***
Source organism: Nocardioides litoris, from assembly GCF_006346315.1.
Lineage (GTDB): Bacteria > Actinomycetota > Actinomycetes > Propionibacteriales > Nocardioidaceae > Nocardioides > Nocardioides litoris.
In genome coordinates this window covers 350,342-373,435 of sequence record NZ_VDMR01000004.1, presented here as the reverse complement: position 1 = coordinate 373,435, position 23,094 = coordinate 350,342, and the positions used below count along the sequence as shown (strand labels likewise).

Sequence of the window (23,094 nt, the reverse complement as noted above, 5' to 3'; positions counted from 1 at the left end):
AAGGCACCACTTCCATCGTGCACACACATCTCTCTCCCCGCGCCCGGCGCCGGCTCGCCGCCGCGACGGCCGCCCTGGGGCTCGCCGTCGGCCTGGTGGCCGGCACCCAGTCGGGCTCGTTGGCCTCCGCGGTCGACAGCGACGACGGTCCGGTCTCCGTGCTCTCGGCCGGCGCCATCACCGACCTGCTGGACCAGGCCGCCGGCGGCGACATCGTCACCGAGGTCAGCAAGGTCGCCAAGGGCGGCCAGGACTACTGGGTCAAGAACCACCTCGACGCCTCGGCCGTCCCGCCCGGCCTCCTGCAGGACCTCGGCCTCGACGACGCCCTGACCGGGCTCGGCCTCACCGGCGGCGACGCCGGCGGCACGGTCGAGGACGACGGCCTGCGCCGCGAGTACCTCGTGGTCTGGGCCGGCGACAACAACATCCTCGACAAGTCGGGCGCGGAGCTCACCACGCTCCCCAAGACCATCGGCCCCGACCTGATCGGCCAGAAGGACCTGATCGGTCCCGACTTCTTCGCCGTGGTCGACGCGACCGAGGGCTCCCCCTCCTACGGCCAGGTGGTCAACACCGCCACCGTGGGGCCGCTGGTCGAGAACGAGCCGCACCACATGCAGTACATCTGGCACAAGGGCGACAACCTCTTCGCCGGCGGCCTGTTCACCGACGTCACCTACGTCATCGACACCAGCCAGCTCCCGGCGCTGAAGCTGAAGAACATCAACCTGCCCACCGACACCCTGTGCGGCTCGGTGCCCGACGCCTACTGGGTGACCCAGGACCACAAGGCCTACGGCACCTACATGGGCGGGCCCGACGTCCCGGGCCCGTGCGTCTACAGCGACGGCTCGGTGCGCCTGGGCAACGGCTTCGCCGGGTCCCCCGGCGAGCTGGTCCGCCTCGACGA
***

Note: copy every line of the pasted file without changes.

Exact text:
Source organism: Nocardioides litoris, from assembly GCF_006346315.1.
Lineage (GTDB): Bacteria > Actinomycetota > Actinomycetes > Propionibacteriales > Nocardioidaceae > Nocardioides > Nocardioides litoris.
In genome coordinates this window covers 350,342-373,435 of sequence record NZ_VDMR01000004.1, presented here as the reverse complement: position 1 = coordinate 373,435, position 23,094 = coordinate 350,342, and the positions used below count along the sequence as shown (strand labels likewise).

Sequence of the window (23,094 nt, the reverse complement as noted above, 5' to 3'; positions counted from 1 at the left end):
AAGGCACCACTTCCATCGTGCACACACATCTCTCTCCCCGCGCCCGGCGCCGGCTCGCCGCCGCGACGGCCGCCCTGGGGCTCGCCGTCGGCCTGGTGGCCGGCACCCAGTCGGGCTCGTTGGCCTCCGCGGTCGACAGCGACGACGGTCCGGTCTCCGTGCTCTCGGCCGGCGCCATCACCGACCTGCTGGACCAGGCCGCCGGCGGCGACATCGTCACCGAGGTCAGCAAGGTCGCCAAGGGCGGCCAGGACTACTGGGTCAAGAACCACCTCGACGCCTCGGCCGTCCCGCCCGGCCTCCTGCAGGACCTCGGCCTCGACGACGCCCTGACCGGGCTCGGCCTCACCGGCGGCGACGCCGGCGGCACGGTCGAGGACGACGGCCTGCGCCGCGAGTACCTCGTGGTCTGGGCCGGCGACAACAACATCCTCGACAAGTCGGGCGCGGAGCTCACCACGCTCCCCAAGACCATCGGCCCCGACCTGATCGGCCAGAAGGACCTGATCGGTCCCGACTTCTTCGCCGTGGTCGACGCGACCGAGGGCTCCCCCTCCTACGGCCAGGTGGTCAACACCGCCACCGTGGGGCCGCTGGTCGAGAACGAGCCGCACCACATGCAGTACATCTGGCACAAGGGCGACAACCTCTTCGCCGGCGGCCTGTTCACCGACGTCACCTACGTCATCGACACCAGCCAGCTCCCGGCGCTGAAGCTGAAGAACATCAACCTGCCCACCGACACCCTGTGCGGCTCGGTGCCCGACGCCTACTGGGTGACCCAGGACCACAAGGCCTACGGCACCTACATGGGCGGGCCCGACGTCCCGGGCCCGTGCGTCTACAGCGACGGCTCGGTGCGCCTGGGCAACGGCTTCGCCGGGTCCCCCGGCGAGCTGGTCCGCCTCGACGA